So note again, like with

the previous lecture on categorical features,

we don't need to have

a special dimension for January because

January is going to be captured by

the offset time Theta naught.

So essentially, in this case

Theta naught would say what is

the prediction for January,

Theta one would say what's

the difference in prediction for February versus January,

Theta two would say what's the difference in

prediction for March versus January, et cetera.

So equivalently, just to make it

clear that this really is linear model,

we can write it down as an inner product like the

following where we would say the rating is

equal to Theta dot product with

x for our feature vector x is given

by this 12 dimensional vector

with ones in the first position for our offset time,

and then an additional

one in the second position if it's February,

in the third position if it's March,

in the fourth position if it's April, et cetera.

So again, this is going to be a one-hot-encoding,

exactly like we saw in the categorical features lecture.

So this is a very flexible type

of feature representation.

It's going to be able to

handle complex shapes, periodicity,

just by using the

one-hot-encoding to fit a piecewise function.

If we wanted, we can easily increase or decrease

the resolution of this function for

a week or an entire season,

just by changing how fine grained our encoding was.

Also, we could extend this by

combining multiple types of encodings together.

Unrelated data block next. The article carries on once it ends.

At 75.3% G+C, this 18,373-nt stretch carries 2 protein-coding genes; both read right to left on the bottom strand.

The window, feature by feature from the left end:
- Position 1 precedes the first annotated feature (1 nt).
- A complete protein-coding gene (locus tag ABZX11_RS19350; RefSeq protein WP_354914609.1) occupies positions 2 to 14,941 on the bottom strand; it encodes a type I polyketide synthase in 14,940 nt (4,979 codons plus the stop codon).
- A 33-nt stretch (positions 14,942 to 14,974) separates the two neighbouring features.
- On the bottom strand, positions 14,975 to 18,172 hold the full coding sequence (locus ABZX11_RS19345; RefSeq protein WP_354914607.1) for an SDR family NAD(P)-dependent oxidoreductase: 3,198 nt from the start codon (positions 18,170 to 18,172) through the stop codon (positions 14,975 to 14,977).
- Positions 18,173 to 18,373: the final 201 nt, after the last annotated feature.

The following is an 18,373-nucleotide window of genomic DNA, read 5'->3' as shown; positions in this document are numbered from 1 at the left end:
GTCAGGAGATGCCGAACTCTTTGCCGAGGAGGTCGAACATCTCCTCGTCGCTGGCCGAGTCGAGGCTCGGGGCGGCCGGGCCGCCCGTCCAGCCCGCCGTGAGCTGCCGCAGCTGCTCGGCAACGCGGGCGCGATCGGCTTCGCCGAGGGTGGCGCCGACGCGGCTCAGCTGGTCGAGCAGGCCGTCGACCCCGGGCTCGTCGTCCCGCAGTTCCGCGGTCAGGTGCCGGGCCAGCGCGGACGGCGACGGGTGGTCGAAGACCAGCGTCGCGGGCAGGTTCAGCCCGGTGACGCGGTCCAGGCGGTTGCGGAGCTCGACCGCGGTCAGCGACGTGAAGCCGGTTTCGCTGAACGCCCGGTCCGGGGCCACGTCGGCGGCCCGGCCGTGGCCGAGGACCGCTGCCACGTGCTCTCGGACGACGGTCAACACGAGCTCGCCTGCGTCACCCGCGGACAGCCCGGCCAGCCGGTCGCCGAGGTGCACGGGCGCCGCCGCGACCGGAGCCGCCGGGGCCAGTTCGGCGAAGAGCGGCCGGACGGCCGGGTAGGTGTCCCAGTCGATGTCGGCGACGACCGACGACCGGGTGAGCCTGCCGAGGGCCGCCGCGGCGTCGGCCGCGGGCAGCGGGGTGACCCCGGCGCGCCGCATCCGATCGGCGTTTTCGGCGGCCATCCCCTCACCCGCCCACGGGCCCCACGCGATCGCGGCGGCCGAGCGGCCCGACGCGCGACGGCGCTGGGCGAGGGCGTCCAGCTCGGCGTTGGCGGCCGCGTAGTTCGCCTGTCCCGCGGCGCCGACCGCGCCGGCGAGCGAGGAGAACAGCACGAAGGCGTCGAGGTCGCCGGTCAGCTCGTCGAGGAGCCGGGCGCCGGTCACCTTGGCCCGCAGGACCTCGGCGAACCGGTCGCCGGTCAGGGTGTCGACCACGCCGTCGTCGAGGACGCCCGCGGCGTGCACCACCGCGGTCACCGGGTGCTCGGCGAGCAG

We might think that

seasonality in some data set at the level of

a week and there's also

seasonality at the level of a year.

In other words, maybe people who make purchases have

certain preferences depending on

whether it's Monday or Friday,

and they also have certain preferences

depending on whether it's winter or summer.

So we can easily combine those two things together just

by concatenating two one-hot-encodings.

So here we would just say the rating is equal to

Theta dot product with x1 concatenated with x2,

where x1 was our one-hot-encoding for the month,

and x2 is our one-hot-encoding for the day.

Okay, so to summarize,

we have motivated the use of piecewise functions as

a means of modeling temporal or periodic data,

and we've described how one-hot-encodings

can be used to do this.

So on your own,

you might think about the types of

piecewise functions you would use

to model demand in Amazon.

So if you're trying to predict demand,

is it going to be important to capture

the day of the week or the day of the month,

and how would you incorporate

one-off events like significant holidays?

How do you extend

your one-hot-encoding to account

for the day being Christmas,

or New Years, or July fourth?